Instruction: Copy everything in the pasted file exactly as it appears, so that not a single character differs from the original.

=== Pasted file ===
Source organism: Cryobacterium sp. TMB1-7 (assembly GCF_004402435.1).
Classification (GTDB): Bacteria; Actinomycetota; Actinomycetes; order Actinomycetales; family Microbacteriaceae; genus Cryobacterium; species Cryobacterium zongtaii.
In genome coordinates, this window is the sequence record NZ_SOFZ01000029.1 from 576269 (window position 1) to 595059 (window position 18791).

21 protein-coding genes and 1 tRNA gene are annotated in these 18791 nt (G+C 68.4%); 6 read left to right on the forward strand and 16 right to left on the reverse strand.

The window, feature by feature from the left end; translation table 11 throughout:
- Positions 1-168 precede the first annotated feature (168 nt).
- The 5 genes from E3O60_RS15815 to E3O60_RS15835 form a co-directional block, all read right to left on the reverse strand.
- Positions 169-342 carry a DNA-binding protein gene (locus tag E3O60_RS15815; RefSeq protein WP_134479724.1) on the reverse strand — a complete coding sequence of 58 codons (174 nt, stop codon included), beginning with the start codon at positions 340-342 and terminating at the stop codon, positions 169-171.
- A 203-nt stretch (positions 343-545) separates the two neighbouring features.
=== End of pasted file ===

Source organism: Cryobacterium sp. TMB1-7 (assembly GCF_004402435.1).
Classification (GTDB): Bacteria; Actinomycetota; Actinomycetes; order Actinomycetales; family Microbacteriaceae; genus Cryobacterium; species Cryobacterium zongtaii.
In genome coordinates, this window is the sequence record NZ_SOFZ01000029.1 from 576269 (window position 1) to 595059 (window position 18791).

21 protein-coding genes and 1 tRNA gene are annotated in these 18791 nt (G+C 68.4%); 6 read left to right on the forward strand and 16 right to left on the reverse strand.

The window, feature by feature from the left end; translation table 11 throughout:
- Positions 1-168 precede the first annotated feature (168 nt).
- The 5 genes from E3O60_RS15815 to E3O60_RS15835 form a co-directional block, all read right to left on the reverse strand.
- Positions 169-342 carry a DNA-binding protein gene (locus tag E3O60_RS15815; RefSeq protein WP_134479724.1) on the reverse strand — a complete coding sequence of 58 codons (174 nt, stop codon included), beginning with the start codon at positions 340-342 and terminating at the stop codon, positions 169-171.
- A 203-nt stretch (positions 343-545) separates the two neighbouring features.